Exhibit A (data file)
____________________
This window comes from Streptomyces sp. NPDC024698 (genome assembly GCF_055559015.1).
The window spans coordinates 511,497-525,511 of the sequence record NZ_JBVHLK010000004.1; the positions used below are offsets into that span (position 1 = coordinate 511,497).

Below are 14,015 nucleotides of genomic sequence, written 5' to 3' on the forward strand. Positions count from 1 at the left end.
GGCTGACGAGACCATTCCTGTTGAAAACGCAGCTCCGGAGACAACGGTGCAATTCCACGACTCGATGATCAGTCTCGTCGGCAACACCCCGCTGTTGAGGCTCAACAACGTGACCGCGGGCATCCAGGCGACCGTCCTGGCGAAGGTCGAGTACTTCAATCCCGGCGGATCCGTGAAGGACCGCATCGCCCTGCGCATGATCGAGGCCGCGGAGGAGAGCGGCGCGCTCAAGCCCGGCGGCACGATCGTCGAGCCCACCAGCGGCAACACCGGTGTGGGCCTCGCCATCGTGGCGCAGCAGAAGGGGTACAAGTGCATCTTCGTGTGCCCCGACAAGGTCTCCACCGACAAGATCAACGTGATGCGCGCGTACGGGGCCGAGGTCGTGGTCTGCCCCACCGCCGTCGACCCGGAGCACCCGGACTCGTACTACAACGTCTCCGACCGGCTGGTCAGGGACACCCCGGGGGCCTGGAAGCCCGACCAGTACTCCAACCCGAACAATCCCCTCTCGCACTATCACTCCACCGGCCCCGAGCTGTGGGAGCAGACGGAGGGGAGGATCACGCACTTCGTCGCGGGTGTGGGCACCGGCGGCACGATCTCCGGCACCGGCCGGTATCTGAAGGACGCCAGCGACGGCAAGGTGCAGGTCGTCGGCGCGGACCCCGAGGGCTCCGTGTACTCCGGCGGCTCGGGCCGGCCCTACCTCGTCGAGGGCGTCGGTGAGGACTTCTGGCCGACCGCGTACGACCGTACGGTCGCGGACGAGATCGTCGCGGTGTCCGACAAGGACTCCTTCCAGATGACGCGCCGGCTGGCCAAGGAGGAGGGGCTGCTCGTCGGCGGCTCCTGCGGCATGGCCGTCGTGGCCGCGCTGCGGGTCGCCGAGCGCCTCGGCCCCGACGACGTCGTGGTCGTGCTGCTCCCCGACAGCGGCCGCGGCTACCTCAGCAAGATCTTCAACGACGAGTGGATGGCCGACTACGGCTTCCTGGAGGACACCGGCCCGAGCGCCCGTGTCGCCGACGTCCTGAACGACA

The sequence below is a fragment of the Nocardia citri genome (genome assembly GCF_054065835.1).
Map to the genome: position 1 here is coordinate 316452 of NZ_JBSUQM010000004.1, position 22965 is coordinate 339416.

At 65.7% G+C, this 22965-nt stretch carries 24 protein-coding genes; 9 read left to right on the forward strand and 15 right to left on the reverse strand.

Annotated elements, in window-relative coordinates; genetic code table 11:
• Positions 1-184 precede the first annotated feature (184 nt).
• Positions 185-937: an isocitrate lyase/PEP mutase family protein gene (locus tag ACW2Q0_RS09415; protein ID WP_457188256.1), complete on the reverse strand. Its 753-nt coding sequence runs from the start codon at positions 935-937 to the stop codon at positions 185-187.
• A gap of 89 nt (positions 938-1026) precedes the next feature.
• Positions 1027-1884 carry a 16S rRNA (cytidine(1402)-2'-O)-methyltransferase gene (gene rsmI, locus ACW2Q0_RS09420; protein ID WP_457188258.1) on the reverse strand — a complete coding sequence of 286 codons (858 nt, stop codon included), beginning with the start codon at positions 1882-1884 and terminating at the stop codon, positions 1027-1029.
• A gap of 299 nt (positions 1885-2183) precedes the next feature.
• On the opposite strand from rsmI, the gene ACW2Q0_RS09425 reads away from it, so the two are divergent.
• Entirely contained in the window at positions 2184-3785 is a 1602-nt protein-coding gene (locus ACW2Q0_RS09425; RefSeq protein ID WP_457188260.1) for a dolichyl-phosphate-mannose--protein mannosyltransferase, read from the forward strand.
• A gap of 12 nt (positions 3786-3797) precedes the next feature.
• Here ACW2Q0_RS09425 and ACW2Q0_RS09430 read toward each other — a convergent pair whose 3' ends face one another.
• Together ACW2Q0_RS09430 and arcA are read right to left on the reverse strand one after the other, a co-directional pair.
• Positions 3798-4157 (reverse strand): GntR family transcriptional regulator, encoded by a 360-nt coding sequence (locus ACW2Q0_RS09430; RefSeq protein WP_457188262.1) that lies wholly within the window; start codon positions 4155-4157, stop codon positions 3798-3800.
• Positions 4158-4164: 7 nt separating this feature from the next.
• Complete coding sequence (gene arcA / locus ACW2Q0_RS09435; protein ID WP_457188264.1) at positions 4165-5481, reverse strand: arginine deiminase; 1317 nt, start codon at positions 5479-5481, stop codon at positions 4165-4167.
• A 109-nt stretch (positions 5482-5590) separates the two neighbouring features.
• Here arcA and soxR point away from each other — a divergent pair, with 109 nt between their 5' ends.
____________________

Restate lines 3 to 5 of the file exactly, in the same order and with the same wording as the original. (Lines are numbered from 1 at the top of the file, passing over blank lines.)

Below are 14,015 nucleotides of genomic sequence, written 5' to 3' on the forward strand. Positions count from 1 at the left end.
GGCTGACGAGACCATTCCTGTTGAAAACGCAGCTCCGGAGACAACGGTGCAATTCCACGACTCGATGATCAGTCTCGTCGGCAACACCCCGCTGTTGAGGCTCAACAACGTGACCGCGGGCATCCAGGCGACCGTCCTGGCGAAGGTCGAGTACTTCAATCCCGGCGGATCCGTGAAGGACCGCATCGCCCTGCGCATGATCGAGGCCGCGGAGGAGAGCGGCGCGCTCAAGCCCGGCGGCACGATCGTCGAGCCCACCAGCGGCAACACCGGTGTGGGCCTCGCCATCGTGGCGCAGCAGAAGGGGTACAAGTGCATCTTCGTGTGCCCCGACAAGGTCTCCACCGACAAGATCAACGTGATGCGCGCGTACGGGGCCGAGGTCGTGGTCTGCCCCACCGCCGTCGACCCGGAGCACCCGGACTCGTACTACAACGTCTCCGACCGGCTGGTCAGGGACACCCCGGGGGCCTGGAAGCCCGACCAGTACTCCAACCCGAACAATCCCCTCTCGCACTATCACTCCACCGGCCCCGAGCTGTGGGAGCAGACGGAGGGGAGGATCACGCACTTCGTCGCGGGTGTGGGCACCGGCGGCACGATCTCCGGCACCGGCCGGTATCTGAAGGACGCCAGCGACGGCAAGGTGCAGGTCGTCGGCGCGGACCCCGAGGGCTCCGTGTACTCCGGCGGCTCGGGCCGGCCCTACCTCGTCGAGGGCGTCGGTGAGGACTTCTGGCCGACCGCGTACGACCGTACGGTCGCGGACGAGATCGTCGCGGTGTCCGACAAGGACTCCTTCCAGATGACGCGCCGGCTGGCCAAGGAGGAGGGGCTGCTCGTCGGCGGCTCCTGCGGCATGGCCGTCGTGGCCGCGCTGCGGGTCGCCGAGCGCCTCGGCCCCGACGACGTCGTGGTCGTGCTGCTCCCCGACAGCGGCCGCGGCTACCTCAGCAAGATCTTCAACGACGAGTGGATGGCCGACTACGGCTTCCTGGAGGACACCGGCCCGAGCGCCCGTGTCGCCGACGTCCTGAACGACA

The sequence below is a fragment of the Nocardia citri genome (genome assembly GCF_054065835.1).